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Trump blasts Apple for refusing to cede terrorist's data to FBI

Donald Trump blasted Apple for refusing to cooperate with the U.S. government, which is trying to access encrypted data from a San Bernardino shooter's iPhone.
Apple CEO Tim Cook stands on stage during a Special Event at Bill Graham Civic Auditorium Sept. 9, 2015 in San Francisco, Calif. (Photo by Stephen Lam/Getty)
Apple CEO Tim Cook stands on stage during a Special Event at Bill Graham Civic Auditorium Sept. 9, 2015 in San Francisco, Calif.

Donald Trump blasted Apple for its rejection of a court order to cede encrypted data to the FBI from the iPhone used by one of the San Bernardino shooters.

"I agree 100 percent with the courts," Trump told the hosts of "Fox and Friends" Wednesday. "We should open it up. I think security overall. We have to open it up and we have to use our heads. We have to use common sense."

A radicalized couple rampaged the Inland Regional Center in San Bernardino, California on December 2 before being killed in a shootout with police. 14 people were killed. Authorities later said that the attackers tried to take more lives with a rigged pipe bomb that never detonated.

The U.S. Attorney's Office in Los Angeles maintained that the FBI needed Apple's compliance to access "relevant, critical … data" on a shooter's locked iPhone.

"Our country has got so many problems," Trump said. "These are two people radicalized who were given a wedding party by the people that they killed. There's something going on. We have to be very careful. We have to be very vigilant. But to think that Apple won't allow us to get into her cell phone - who do they think they are? No, we have to open it up."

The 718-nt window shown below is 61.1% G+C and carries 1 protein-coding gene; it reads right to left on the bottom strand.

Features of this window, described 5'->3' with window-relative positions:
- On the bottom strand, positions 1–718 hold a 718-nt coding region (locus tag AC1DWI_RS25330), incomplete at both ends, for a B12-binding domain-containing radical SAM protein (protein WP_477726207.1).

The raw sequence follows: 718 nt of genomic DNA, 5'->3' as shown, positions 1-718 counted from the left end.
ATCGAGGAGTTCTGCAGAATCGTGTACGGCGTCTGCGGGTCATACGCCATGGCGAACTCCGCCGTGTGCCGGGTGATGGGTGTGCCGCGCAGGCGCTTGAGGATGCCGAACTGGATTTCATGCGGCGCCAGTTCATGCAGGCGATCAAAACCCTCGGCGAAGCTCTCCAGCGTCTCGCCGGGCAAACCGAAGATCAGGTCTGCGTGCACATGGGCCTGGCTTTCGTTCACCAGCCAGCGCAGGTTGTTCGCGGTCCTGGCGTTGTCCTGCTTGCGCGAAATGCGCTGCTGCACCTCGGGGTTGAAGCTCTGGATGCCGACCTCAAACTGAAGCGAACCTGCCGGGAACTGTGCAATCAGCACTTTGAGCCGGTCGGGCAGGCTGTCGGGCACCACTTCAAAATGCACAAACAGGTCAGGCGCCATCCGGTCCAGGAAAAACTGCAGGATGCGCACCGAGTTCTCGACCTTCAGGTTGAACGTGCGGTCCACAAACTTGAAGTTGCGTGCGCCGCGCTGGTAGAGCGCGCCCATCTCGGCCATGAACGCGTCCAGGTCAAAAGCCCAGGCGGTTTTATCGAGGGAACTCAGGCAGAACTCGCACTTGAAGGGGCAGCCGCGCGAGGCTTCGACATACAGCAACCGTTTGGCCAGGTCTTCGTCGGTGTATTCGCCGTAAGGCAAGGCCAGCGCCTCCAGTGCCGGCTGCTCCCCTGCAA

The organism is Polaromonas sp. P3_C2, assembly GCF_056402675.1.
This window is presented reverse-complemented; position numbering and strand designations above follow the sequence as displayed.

Sen. Marco Rubio, Trump's rival for the GOP nomination, took a more conciliatory tone and called for the private sector to work with the government in times of war. "There is no easy answer on the encryption issue. On the one hand this encryption is designed to prevent people from having unauthorized access to your private information. On the other hand, there are terrorists and criminals who are using encryption to protect themselves. So I really think this is going to require us to work very closely with the tech industry to find a solution. I believe there is one."

Apple CEO Tim Cook called the order an "an overreach by the U.S. government" in an open letter published on Tuesday. The letter stated that the court order "has implications far beyond the legal case at hand," and that building a backdoor to the iPhone could compromise users' data security. It continued to say that Apple was outraged by the act of terrorism and mourned the lives lost in San Bernardino. Cook then wrote that the company had "great respect for the professionals at the FBI" and that "opposing this order is not something we take lightly," but contended that unlocking the iPhone would establish a "dangerous precedent."

Trump rejected this line of argument: "Apple, this is one case. And this is a case that certainly we should be able to get into the phone and we should find out what happened, why it happened. And maybe there's other people involved and we have to do that."

Apple has five days to respond the court if it finds compliance to be burdensome.